{the #MoSt Poetry: 12}

Prompt #12 (for December 26th): I’ve been carrying the words and melody of the carol “In the Bleak Midwinter,” (based on Christina Rosetti’s poem, and usually set to a melody by Gustav Holst) in my skull for a few days now, and still find myself gripped by by these lines:
Snow had fallen, snow on snow,
Snow on snow,
In the bleak mid-winter
Long ago.

Here are a couple of versions to listen to/watch (after the annoying YouTube commercials).

Whether there’s winter snow where you live, consider this painting by Vincent Van Gogh, entitled “Winter (The Vicarage Garden Under Snow)” as you prepare to write today’s poem. Once you go to the Norton Simon site, you’ll probably want to enlarge, zoom, and/or pan the painting to notice the details. To the right of the picture are some bits of biographical information and some questions worth considering—to which I’ll add some other possibilities:

What is it like to work outside in cold weather? What things are under the snow? What secrets are revealed—intentionally or accidentally—when we uncover what’s been hidden? Use any of the above stuff (the painting, the carol, seasonal sensations)— or anything that occurred to you while reading this—to write a poem set in winter, bleak or joyful, arduous or easeful.

R e a d y…Steady…Go~~~


dusk comes so early —
not yet a moonlit blanket
water turns to stone

{the #MoSt Poetry: 11}

Prompt #11 (for December 25th): There are a lot of holidays to celebrate in December! According to nationalday.com, there are several designated holidays between the 21st (Winter Solstice) and the 27th (National Fruitcake Day), including Chanukah, National Cookie Exchange Day, National Short Person Day, Festivus (!), Christmas, Boxing Day, Kwanzaa, National Candy Cane Day, and National Thank You Note Day. Whether you celebrate one, some, or all of these days, or have a favorite day of your own set aside for celebration or commemoration, how do you choose to acknowledge it? What sensations (sights, sounds, smells, etc.), objects, traditions, memories, and people come to mind? Write a poem no longer than 25 lines that explores these possibilities. For an extra challenge, write a poem about a holiday that doesn’t yet exist, but should. Ready…Steady…Go~~~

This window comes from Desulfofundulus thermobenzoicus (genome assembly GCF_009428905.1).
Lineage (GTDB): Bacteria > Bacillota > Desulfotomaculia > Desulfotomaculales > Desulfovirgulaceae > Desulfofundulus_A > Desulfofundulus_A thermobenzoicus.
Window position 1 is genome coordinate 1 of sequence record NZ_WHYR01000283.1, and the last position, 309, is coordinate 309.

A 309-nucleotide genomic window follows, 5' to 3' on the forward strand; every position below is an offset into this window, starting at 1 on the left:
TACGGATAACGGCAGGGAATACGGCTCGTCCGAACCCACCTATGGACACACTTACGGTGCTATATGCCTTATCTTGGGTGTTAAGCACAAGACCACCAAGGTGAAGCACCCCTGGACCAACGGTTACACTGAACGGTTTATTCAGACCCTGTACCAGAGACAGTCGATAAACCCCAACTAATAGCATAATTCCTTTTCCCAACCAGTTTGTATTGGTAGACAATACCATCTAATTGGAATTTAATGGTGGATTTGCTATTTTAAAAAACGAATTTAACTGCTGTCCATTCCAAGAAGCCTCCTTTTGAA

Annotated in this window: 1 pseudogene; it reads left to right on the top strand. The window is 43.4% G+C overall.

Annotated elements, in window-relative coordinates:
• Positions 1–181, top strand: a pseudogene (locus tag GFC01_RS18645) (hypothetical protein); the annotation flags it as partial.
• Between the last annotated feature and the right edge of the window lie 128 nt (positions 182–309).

This one’s for Heidi Mordhorst, who observed that I already made this a poem anyway…

Starlight Saturdays

I’ve been reminded
Of tiny gifts of love pressed
Into willing hands,
Of stiff cellophane wrapping
& striped-red minty sweetness.
Tucked in a round cheek
Just a spoonful of sugar
Shortens the service.

If you celebrate, Happy Christmas.

{the #MoSt Poetry: 10}

Prompt #10 (for December 24th): Write a poem about the photograph below—which I snagged from some random Facebook post a year or so ago and don’t know how to credit. Try incorporating some of what you see into a “Just before this…”/”Right now…”/”And then…” narrative. Consider having your title serve as your first or last line—or merely number it as if this poem were one in a series. Ready? Steady… Go~~~

Transbay Tube

Heads down, on uptown train
The jostling faithful endures.
(O come, with frigid fingers
Cold cheeked and triumphant)
A crackling intercom
Produces staticked fragments
The next stop, presumably –
No one knows for sure.

And then
A man in a tree
Or, a man AND a tree
Shuffles on
Consumed by needles and lights
Exuding holiday.

Around him, passengers glance
Blink, taking in his festival garb
And go right back
To their phones.